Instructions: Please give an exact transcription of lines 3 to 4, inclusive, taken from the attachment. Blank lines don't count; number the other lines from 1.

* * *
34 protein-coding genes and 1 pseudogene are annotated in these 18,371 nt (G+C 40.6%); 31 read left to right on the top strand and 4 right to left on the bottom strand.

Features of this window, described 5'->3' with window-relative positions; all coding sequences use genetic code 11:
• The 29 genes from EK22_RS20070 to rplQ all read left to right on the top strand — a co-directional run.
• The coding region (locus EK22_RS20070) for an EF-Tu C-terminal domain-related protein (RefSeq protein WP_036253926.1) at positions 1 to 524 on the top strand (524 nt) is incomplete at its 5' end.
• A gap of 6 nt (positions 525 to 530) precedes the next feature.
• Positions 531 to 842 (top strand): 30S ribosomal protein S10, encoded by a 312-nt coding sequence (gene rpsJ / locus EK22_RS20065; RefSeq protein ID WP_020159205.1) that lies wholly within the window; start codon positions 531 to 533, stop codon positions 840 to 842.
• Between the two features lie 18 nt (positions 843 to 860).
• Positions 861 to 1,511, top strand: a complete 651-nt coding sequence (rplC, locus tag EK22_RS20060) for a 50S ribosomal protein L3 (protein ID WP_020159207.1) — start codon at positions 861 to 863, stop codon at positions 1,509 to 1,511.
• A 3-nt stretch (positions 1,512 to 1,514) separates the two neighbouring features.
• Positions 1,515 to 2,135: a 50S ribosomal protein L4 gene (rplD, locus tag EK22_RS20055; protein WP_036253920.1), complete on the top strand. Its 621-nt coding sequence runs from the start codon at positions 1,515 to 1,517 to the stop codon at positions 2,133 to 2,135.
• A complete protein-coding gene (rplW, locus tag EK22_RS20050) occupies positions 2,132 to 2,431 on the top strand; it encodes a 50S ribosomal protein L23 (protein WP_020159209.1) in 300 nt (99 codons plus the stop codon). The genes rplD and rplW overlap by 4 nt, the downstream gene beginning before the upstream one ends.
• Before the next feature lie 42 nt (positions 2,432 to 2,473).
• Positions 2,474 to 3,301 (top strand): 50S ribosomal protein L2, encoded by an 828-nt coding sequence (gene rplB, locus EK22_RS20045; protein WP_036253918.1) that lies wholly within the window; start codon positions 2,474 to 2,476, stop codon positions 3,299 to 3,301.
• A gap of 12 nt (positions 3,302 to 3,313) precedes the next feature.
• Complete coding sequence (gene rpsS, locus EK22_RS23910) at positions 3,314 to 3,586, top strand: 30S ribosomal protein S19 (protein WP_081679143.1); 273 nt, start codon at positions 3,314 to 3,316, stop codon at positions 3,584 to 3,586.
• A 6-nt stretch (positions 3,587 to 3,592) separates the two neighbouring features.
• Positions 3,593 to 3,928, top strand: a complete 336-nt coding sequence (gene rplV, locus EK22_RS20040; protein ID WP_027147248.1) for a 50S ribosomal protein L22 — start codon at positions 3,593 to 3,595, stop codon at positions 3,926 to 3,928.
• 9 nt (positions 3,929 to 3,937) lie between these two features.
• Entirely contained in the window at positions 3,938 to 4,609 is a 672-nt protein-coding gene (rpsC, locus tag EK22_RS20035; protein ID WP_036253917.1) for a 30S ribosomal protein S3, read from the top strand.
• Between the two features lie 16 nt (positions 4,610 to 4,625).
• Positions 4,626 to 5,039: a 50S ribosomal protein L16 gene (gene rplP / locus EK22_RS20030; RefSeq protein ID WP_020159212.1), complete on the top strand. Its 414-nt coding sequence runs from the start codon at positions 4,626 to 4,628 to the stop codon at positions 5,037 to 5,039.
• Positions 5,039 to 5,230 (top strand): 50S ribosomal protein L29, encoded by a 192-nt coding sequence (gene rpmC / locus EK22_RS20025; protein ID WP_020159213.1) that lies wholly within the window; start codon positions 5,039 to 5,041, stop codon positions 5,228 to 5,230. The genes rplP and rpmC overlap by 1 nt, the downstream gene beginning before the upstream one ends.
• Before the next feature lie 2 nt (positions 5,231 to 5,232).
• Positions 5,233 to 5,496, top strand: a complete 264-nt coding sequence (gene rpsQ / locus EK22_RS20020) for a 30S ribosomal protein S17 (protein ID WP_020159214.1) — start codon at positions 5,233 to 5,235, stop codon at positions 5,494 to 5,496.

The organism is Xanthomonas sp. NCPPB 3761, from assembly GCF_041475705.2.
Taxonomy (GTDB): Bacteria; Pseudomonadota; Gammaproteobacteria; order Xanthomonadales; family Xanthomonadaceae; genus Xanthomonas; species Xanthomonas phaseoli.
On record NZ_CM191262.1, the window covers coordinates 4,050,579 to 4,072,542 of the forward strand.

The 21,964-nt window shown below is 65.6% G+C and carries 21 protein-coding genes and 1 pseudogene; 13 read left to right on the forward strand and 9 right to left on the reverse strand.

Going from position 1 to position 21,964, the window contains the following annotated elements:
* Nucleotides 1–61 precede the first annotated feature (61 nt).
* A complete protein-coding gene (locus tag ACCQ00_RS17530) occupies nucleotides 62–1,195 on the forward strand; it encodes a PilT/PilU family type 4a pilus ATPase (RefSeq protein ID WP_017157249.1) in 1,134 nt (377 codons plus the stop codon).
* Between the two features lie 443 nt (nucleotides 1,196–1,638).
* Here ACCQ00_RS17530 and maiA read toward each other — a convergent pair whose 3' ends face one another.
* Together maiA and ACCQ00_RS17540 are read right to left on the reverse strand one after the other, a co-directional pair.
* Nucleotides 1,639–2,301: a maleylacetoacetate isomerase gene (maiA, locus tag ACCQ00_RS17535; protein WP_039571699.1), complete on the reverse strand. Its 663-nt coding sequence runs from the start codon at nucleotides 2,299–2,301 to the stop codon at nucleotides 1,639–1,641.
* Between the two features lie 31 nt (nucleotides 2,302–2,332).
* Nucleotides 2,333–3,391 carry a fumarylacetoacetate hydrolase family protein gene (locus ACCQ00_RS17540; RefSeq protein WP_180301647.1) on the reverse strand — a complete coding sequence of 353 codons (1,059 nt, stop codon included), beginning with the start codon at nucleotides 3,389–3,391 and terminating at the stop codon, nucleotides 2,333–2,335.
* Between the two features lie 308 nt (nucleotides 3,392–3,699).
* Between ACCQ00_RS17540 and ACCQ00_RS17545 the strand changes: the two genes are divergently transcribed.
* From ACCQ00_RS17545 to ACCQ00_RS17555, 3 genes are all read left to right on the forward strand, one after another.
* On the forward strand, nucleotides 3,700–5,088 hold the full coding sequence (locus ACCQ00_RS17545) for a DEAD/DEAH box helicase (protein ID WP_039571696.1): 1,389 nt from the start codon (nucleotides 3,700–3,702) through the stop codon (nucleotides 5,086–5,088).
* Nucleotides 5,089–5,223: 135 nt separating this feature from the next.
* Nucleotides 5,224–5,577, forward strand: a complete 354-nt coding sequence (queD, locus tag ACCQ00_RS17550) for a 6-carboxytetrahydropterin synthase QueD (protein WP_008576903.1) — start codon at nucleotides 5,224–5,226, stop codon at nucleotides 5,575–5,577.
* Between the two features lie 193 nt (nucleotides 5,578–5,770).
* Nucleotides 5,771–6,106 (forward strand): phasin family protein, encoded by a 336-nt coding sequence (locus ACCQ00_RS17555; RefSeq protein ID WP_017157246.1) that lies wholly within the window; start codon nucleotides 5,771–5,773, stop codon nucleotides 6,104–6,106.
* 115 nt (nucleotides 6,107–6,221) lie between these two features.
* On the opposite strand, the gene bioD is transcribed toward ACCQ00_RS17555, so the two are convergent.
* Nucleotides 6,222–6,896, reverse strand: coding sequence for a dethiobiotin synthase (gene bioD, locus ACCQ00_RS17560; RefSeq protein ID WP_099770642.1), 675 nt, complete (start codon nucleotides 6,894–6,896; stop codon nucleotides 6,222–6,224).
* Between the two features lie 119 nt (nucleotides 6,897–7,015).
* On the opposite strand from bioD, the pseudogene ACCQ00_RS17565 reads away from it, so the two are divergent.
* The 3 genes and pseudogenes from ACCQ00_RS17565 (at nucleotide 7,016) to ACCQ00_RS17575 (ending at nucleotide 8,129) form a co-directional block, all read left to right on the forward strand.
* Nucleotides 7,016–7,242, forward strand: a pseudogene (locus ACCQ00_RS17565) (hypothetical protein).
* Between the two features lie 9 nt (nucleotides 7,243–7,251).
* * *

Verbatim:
• The 29 genes from EK22_RS20070 to rplQ all read left to right on the top strand — a co-directional run.
• The coding region (locus EK22_RS20070) for an EF-Tu C-terminal domain-related protein (RefSeq protein WP_036253926.1) at positions 1 to 524 on the top strand (524 nt) is incomplete at its 5' end.